Vanderbilt University and the city of Nashville, Tennessee, have announced a Green Invest partnership with the Tennessee Valley Authority and Nashville Electric Service — a collaboration that will allow the region to take a bold step forward in expanding availability and access to renewable energy at a critical time in global efforts to address the threat of climate change.
Through this new partnership, Vanderbilt is tackling climate change head-on by working toward its goal of powering its campus entirely through renewable energy and committing to carbon neutrality.
“We hope this groundbreaking partnership between government, business, and universities will be a model of innovative collaboration to address the most important issues of our time,” said Daniel Diermeier, chancellor.
The renewable power for Vanderbilt and Nashville will come from a solar farm to be built in Tullahoma, Tennessee, by Nashville-based Silicon Ranch Corporation. This marks the university’s second solar project with TVA, NES, and Silicon Ranch through TVA’s Green Invest program. Vanderbilt will be a 25-megawatt co-subscriber to the array for campus operations.
Vanderbilt will reach its renewable energy goal just over four years after the university made its initial commitment in 2019. Vanderbilt’s initial partnership, announced in January 2020, will mitigate approximately 70% of the university’s annual indirect greenhouse gas emissions by fall 2022. The second Green Invest project will supply enough renewable energy to offset the remaining 30% of the university’s annual indirect greenhouse gas emissions from purchased electricity by fall 2023.
The agreement is also anticipated to provide hundreds of new jobs during the construction of the solar project as well as unique educational and research opportunities for the Vanderbilt community with both solar farm locations within close proximity to the Nashville area.
Vanderbilt investigated ways it could invest in renewable energy through its BlueSky Vision Study, a 10-month study carried out by the BlueSky Vision Executive and Advisory Committees. These committees studied the implementation of a comprehensive renewable energy plan through energy conservation, production of on-site clean and renewable energy, procurement of off-site renewable energy to mitigate campus greenhouse gas emissions, and sufficient storage of clean energy to provide the campus with energy resilience.
Additionally, a large-scale renewable energy study was conducted with input from the Large-Scale Renewable Energy Study Advisory Committee. The committee explored potential options for off-campus, large-scale renewable energy sources.
“The studies conducted prior to reaching the agreement are an outstanding example of Vanderbilt’s commitment to collaboration in all we do and brought together faculty, staff, and students to solve real-world problems associated with climate change,” said Diermeier.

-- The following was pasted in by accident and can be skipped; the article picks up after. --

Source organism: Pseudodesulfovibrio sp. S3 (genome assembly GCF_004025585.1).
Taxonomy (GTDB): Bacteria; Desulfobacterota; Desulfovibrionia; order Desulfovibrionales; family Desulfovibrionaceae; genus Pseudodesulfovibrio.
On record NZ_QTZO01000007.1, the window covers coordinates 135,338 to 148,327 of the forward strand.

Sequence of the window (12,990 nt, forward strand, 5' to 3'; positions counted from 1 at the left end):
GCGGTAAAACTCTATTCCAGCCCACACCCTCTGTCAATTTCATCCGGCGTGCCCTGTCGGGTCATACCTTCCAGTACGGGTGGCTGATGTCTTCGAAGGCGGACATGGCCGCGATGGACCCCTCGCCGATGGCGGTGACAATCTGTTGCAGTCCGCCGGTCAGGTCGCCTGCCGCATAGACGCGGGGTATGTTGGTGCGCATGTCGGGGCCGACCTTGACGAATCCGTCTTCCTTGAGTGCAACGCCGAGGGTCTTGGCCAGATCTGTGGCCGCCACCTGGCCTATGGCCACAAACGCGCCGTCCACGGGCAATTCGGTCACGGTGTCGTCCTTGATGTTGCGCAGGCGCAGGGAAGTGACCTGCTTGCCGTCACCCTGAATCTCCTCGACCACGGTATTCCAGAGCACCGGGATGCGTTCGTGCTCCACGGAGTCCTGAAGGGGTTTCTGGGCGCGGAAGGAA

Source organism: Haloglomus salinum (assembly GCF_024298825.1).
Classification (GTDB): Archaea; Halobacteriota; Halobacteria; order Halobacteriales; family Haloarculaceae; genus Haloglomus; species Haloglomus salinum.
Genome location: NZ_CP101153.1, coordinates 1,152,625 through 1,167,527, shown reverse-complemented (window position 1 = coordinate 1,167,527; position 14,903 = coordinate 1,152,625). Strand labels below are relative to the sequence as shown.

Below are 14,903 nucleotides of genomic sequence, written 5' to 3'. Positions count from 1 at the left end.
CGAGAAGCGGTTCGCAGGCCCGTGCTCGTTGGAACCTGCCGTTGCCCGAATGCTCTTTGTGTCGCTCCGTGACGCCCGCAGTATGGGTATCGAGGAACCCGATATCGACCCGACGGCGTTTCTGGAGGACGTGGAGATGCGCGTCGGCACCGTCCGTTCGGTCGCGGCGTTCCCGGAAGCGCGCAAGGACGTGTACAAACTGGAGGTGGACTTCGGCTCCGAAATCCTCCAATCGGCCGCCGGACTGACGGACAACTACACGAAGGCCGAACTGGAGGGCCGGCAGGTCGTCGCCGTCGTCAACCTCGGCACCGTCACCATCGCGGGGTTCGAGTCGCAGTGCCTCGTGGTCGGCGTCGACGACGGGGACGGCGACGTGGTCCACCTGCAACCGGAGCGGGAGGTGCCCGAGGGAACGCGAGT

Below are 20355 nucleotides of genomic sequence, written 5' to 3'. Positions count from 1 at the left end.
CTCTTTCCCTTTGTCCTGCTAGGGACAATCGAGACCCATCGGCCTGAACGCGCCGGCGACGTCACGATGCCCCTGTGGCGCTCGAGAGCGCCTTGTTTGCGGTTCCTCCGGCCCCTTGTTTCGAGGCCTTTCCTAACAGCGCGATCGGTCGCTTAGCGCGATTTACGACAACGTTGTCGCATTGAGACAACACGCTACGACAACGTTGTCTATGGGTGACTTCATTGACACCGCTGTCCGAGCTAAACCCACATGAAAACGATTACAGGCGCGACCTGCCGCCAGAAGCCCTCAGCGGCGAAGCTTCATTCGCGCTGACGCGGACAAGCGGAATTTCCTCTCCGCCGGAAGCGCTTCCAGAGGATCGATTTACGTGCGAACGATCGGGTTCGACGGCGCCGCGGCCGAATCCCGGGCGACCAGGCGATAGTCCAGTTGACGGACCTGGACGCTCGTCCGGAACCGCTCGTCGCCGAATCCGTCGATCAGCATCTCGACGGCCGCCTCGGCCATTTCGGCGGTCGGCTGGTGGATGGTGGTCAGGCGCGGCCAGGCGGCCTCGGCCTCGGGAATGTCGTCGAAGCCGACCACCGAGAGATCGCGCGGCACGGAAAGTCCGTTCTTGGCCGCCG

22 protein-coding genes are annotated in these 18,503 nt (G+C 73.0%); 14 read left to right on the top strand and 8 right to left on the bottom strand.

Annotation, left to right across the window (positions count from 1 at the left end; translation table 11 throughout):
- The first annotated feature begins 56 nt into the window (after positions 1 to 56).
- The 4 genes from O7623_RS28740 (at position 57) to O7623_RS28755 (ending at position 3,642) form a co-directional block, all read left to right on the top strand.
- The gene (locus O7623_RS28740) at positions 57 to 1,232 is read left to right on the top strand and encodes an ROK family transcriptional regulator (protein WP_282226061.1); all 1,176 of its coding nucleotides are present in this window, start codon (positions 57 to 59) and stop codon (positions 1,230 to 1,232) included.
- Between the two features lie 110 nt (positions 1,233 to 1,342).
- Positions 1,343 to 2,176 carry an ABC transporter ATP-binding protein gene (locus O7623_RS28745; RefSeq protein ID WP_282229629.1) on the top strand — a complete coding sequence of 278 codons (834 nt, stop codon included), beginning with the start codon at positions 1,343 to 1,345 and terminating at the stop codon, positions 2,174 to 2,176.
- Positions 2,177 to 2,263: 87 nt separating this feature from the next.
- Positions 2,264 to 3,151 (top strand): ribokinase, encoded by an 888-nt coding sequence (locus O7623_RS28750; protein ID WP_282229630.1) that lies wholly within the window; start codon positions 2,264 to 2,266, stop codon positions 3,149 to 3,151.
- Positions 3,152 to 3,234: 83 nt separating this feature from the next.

John Cooper, mayor, Nashville, who has been promoting sustainability through multiple city initiatives, said the partnership is a win-win for the city and Vanderbilt, which continues to be a statewide economic driver and partner in education, employment, and health care.
“I’m proud to partner with Vanderbilt University and am grateful for their leadership in helping make this Green Invest project possible,” said Cooper. “Vanderbilt’s commitment to stewardship of our shared environment is helping us all build a healthier, more sustainable Nashville. As mayor, I see tremendous value in private-public partnerships like these and hope other organizations will embrace this model.”
“This is an important step forward as we accelerate our carbon neutrality plan and set a net positive goal for on-campus and purchased power,” said Eric Kopstain, vice chancellor for administration. “Our expanded partnership with the Nashville community is the result of two years of intensive effort to identify the best renewable energy strategy for Vanderbilt on the basis of key criteria that include financial, social, and environmental benefits and risk mitigation.”
“It is great to see Vanderbilt follow through on its climate commitments and its leading role in climate research,” said Mike Vandenbergh, David Daniels Allen distinguished chair in law and director of the Climate Change Research Network. “The momentum for renewable power is growing in this region, and this collaboration will help the area remain economically competitive.”
The new solar farm project is scheduled for completion in 2023. For more information, visit university’s sustainability efforts.
This article originally appeared on Vanderbilt News’ website on Nov. 10. To see the original article in its entirety, visit https://news.vanderbilt.edu/2020/11/10/vanderbilt-and-nashville-partner-on-bold-new-renewable-energy-partnership-to-address-climate-change/.
Report Abusive Comment